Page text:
Don't do what we did early in our HVAC career: some of those many connections on the range boiler seemed to have no purpose so we eliminated and capped off a pipe that seemed unnecessary. It was a mistake. All four pipes which we describe here are needed:
Range boilers are vertical or horizontal hot water systems whose water is heated by circulating the water from within a water storage tank (the range boiler) through a heat exchanger which is inside or connected to the exterior of a heating boiler. The water in the hot water tank range boiler is heated by circulating its water through the heat exchanger which itself is heated by the water inside or from the heating boiler.
The sketch illustrates how a very early type of coal-fired water heater range boiler worked. As homeowners shifted fuels from coal to oil or gas and installed central heating boilers, often the range boiler water heater was adapted to work with these systems as well, as you can see in the photograph.
As with the indirect-fired boiler described next, range boiler water heating tanks are usually located close to the heating boiler and will have both cold and hot water lines leaving the tank to supply the building with domestic hot water and a loop of piping that runs between the bottom of the hot water tank and a nearby heating boiler. Follow the pipes to see which pipes are performing which function. Our photo shows a silver steel range boiler hiding back in the corner behind the newer (though pretty old) gas fired water heater. (Notice also the efflorescence on the masonry block foundation, where the downspout has been spilling by the house foundation?)
The difference between RANGE BOILER WATER HEATER and Indirect-fired Water Heaters is in the details. The heat exchanger that heats water in the range boiler is in or at the heating boiler. The water in an indirect fired water heater such as the SuperStorTM unit is heated by a finned copper coil located inside the hot water tank. The internal coil is in turn heated by circulating water inside the coil to and from the heating boiler. The range boiler is an old concept in use for about 100 years. Indirect fired water heaters are a modern system and are in current sales and use.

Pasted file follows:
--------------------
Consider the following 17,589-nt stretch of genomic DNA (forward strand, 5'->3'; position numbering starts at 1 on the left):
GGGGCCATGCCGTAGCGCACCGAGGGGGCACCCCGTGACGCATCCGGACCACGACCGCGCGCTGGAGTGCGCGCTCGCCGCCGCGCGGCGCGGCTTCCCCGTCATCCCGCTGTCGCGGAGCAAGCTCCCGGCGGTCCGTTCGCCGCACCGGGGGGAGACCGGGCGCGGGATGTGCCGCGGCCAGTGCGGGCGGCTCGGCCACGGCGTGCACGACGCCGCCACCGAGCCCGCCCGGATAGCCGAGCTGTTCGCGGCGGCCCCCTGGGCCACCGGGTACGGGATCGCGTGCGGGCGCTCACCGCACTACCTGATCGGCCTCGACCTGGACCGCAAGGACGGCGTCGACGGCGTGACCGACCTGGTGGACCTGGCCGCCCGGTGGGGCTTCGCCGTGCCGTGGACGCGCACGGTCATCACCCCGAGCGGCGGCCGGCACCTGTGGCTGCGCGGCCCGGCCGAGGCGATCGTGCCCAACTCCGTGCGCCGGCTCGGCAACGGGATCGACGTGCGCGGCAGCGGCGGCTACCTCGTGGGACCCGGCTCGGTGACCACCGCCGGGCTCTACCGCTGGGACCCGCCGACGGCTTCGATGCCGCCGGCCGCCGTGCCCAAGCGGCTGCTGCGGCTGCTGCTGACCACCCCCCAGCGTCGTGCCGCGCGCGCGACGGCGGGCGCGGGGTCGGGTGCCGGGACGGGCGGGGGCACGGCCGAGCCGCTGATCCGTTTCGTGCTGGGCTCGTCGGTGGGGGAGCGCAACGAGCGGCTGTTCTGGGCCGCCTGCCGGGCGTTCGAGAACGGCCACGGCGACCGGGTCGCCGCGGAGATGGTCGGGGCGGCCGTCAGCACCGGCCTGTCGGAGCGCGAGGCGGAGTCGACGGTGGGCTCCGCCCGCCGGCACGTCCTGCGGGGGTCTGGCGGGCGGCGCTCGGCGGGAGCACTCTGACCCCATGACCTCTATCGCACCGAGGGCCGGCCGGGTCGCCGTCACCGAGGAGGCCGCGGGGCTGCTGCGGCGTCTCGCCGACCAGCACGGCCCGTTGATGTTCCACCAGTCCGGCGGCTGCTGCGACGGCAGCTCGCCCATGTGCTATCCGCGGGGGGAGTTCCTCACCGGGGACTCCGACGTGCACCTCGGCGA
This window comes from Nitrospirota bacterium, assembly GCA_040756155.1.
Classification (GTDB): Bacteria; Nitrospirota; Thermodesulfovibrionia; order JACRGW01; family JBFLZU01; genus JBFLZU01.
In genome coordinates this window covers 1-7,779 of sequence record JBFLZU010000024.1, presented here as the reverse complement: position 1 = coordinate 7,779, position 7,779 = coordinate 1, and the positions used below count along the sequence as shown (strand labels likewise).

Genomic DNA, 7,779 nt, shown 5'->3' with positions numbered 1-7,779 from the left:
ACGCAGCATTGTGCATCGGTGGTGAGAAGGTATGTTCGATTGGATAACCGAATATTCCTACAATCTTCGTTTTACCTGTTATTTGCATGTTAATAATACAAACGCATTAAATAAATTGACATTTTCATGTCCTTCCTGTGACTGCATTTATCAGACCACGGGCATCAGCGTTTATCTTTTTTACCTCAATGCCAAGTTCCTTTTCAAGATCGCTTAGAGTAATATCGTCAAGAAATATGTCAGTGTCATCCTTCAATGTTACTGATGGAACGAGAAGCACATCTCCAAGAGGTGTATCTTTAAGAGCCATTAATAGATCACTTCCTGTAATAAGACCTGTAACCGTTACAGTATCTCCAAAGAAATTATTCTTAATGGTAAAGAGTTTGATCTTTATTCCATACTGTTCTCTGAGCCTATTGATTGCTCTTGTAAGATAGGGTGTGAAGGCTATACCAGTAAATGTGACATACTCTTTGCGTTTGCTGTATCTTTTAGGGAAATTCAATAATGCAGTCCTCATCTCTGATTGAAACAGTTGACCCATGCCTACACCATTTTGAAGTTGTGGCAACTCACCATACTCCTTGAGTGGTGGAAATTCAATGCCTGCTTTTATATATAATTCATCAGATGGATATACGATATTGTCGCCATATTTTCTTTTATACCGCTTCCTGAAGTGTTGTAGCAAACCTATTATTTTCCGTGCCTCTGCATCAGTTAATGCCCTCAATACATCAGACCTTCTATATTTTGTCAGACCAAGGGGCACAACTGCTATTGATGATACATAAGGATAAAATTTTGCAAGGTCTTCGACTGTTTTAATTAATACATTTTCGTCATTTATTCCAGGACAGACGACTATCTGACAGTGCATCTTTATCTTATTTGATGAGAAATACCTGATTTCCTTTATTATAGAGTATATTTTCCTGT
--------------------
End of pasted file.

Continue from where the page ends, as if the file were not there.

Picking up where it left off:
Because you might also encounter other smaller steel tanks connected to hot water heating boilers and found in building basements or attics see EXPANSION TANKS for a guide to these tanks that absorb pressure increases on hot water heating systems.
CONTACT us with comments about this attic tank.
Unless the range boiler is vented to an overflow pipe like the attic tank in our discussion below, range boiler tank should be protected by a pressure/temperature relief valve just as any pressurized tank. If none is installed your range boiler does not meet modern safety standards - it is unsafe, and a relief valve should be installed promptly.
See RELIEF VALVES - Water Heaters for details.
Attic Range Boiler & Other Attic Water Tanks: Photos, Pipes, Insulation, & Measurements Help Identify a Large, Antique, Insulated Steel Tank Found in an Attic: a Solar Water Heater
These Clues Can Identify the Original Use of Attic Tanks or Other Water Tanks Found in Older Homes
Take a look at and record the following information about an unidentified attic storage tank
How to Identify Heating Boiler Expansion Tanks in Attics
It looks from the partial exposure as if the tank is in a location where people used to put expansion tanks on hot water heating boilers - instead of a relief valve, if pressure in the system got too high, water would push into the tank and if the tank got too full, water would flow out of a drain into an outdoor location, sometimes even a roof gutter or downspout.
But based on its piping connections shown at SOLAR WATER HEATER ANTIQUE - separate article this tank is something else. Usually an expansion tank has just one inlet pipe that feeds water from the hot water heating system, and for attic-located expansion tanks, an overflow drain line